NVIDIA GeForce GTX 650 Ti Review - Final Thoughts

Final Thoughts

Here's what I find the most interesting about the GTX 650 Ti: it's a great value card.  Why is that particularly interesting?  I think it's interesting in the same sense that the GTX 560 Ti 448 Core was interesting, because it's based upon the same GPU as the next model up the food chain (the GTX 570), with a lower model number in its name.  The GTX 650 Ti is a scaled-down GTX 660, as opposed to a scaled-up GTX 650.  The interesting thing then, is at the $150 price point, it puts it at almost as good of a value as the GTX 660, where we saw about a 1.6x boost in frame rates, at about 1.53x the cost.  Price-per-performance is a little better for the GTX 660, but the GTX 650 Ti is right on its heels as the value king in the Kepler lineup.  The GTX 660 was the clear value king a couple weeks ago, but it's great to see that the price-per-performance ratio of the GTX 650 Ti being comparable at a very, very competitive price pont.  Nvidia has really equipped gamers, especially those with tight upgrade budgets, with two great options for next-gen gaming at 1080P.


This is a particularly enticing card for young gamers or those with limited budgets, because it will play almost any modern game at respectable settings at 1080P without a problem.  I've been gaming on BF3 and Borderlands 2 with it for the past week, and really never felt like I was losing out on anything.  Battlefield 3 still looks great on medium with full anti-aliasing, and it plays perfectly.  Borderlands 2 still plays with all the glory that full PhysX has to offer at high settings, and gives a great overall experience.  Tesselation-heavy games challenge the GTX 650 Ti to the point where a card like the GTX 660 is a better bet, but again, they're still playable, and that's impressive in itself.


Those still rocking 9600/9800GTs should have a compelling upgrade option if they're in the market, and either the GTX 650 Ti or the GTX 660 provide great solutions at their price points.  The GTX 650 Ti gave performance anywhere from 2.5 to 5 times better framerates, and at full DX11 glory which delivers texture and detail that really makes a huge difference in graphical realism.  Our suggestion for those who won't be venturing into the high performance graphics realm, find the GK106 GPU at the price point that best matches your budget, and you won't be disappointed.  You'll be able to play modern games at pretty high settings, and neither will dent your piggy bank all that much, especially when referencing the GTX 650 Ti.  The reduced power consumption over the GTX 550 Ti, at 22%, will also pay you back on the electricity bill.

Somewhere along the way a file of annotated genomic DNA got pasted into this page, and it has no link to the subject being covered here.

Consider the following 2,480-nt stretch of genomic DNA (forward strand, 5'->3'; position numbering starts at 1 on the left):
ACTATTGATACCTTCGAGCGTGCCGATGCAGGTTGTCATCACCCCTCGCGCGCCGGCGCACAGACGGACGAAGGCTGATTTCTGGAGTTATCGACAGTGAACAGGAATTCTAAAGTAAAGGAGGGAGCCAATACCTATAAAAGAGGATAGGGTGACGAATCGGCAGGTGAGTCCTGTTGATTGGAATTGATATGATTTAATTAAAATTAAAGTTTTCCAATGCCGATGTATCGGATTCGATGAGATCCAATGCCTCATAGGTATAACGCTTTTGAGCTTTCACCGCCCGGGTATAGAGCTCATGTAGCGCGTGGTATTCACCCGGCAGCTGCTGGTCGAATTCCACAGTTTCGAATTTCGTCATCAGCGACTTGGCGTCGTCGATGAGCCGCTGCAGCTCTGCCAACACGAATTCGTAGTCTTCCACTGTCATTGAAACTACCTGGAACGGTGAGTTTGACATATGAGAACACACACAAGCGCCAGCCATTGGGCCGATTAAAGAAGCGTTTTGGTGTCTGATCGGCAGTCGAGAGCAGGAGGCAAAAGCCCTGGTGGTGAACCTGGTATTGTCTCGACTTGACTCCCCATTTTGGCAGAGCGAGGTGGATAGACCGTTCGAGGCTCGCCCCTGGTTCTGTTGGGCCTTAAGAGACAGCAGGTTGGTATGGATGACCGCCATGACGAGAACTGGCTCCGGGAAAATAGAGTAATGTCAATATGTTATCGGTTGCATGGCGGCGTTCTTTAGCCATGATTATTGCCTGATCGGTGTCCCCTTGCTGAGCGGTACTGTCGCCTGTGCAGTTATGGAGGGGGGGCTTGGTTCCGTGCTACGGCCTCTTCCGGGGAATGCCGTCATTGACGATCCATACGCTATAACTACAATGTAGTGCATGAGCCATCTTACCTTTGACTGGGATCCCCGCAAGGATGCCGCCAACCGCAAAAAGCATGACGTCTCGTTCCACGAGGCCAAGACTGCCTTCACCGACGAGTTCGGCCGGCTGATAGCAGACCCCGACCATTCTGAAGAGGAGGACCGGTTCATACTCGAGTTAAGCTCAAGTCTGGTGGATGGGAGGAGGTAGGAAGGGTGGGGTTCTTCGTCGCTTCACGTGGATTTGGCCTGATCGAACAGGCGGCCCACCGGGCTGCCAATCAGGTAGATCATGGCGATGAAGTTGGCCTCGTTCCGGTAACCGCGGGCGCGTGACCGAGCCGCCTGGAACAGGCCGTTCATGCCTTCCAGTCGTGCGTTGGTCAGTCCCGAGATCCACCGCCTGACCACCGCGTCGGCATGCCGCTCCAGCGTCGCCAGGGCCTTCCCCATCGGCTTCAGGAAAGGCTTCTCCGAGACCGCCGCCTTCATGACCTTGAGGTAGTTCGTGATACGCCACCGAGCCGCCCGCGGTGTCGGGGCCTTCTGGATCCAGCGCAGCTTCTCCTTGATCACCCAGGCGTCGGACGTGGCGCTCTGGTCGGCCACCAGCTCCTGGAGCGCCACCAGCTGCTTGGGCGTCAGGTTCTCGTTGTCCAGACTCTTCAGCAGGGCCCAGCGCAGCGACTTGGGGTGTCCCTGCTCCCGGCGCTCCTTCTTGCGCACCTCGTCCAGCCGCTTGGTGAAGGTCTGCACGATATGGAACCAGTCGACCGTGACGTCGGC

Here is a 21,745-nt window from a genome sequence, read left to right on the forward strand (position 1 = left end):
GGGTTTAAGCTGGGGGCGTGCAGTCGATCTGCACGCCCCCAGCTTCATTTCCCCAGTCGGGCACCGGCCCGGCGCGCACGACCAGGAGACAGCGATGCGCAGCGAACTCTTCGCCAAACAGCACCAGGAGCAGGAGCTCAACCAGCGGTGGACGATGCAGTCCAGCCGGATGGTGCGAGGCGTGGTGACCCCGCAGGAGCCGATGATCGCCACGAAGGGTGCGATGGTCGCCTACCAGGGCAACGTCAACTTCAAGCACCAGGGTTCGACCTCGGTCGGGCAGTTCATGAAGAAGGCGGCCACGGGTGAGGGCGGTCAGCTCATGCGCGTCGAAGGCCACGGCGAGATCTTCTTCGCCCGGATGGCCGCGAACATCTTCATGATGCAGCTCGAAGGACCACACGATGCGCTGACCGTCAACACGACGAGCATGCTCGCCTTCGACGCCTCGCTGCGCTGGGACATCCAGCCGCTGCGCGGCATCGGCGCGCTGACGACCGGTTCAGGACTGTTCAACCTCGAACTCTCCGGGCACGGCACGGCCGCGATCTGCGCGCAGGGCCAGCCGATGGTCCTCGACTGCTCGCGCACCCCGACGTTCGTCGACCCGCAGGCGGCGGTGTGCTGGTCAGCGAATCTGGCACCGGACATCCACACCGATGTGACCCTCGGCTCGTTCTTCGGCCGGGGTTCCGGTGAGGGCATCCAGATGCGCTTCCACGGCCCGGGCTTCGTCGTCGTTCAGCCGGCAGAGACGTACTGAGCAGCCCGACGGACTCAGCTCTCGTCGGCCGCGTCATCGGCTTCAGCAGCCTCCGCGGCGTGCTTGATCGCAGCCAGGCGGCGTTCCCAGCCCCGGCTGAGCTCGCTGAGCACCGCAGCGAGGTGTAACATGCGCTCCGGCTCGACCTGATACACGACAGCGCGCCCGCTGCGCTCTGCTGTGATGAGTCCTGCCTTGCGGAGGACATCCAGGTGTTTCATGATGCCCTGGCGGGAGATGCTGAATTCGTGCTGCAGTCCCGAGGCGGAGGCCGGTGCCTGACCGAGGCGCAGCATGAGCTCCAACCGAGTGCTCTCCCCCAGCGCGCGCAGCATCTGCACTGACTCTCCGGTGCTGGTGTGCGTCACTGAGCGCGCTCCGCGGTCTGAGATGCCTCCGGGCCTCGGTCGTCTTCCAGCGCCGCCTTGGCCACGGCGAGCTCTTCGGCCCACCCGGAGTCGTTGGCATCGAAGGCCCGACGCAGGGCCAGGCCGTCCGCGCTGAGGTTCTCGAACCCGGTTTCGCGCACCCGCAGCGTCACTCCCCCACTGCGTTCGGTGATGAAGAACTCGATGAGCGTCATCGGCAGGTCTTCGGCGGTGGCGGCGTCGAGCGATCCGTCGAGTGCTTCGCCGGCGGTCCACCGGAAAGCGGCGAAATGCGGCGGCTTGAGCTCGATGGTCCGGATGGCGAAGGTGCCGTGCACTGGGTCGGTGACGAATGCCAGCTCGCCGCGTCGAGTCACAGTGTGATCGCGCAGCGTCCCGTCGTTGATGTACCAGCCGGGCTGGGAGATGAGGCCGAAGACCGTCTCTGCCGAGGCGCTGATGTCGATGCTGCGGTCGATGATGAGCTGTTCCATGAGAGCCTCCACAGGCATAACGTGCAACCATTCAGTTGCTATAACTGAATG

Although this is temporary, we should mention that the GTX 650 Ti will ship with a copy of Assassin' Creed 3, adding $60 of value to an already great-value package.


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# three 2012-10-19 12:10
did you miss something? hell yah!
remember how 9800gt is a c2d era card?
now compare gtx 650ti to it on an [email protected] and we have something of a GPU upgrade advise here.
# Evan 2012-10-19 12:15
did you miss something? hell yah!
remember how 9800gt is a c2d era card?
now compare gtx 650ti to it on an [email protected] and we have something of a GPU upgrade advise here.
I see where you are coming from, but most games today are exceedingly GPU-dependent, and you could possibly make the argument that the upgrade would be even more pronounced because the GPU would make up a greater percentage of the overall "horsepower" assuming the C2D doesn't create a blatant bottleneck. Of course if it did, you're point is very pertinent because the upgrade would require a new chipset.

Thanks for the input and perspective!
# three 2012-10-19 12:21
another thing to keep in mind is that 9800gt is only 512mb and is not a 1080p GPU and therefore should not be tested at higher than 1050p resolutions.
that and use quad or c2d OCed cpu to pit it against gtx 650ti for more accurate comparison results.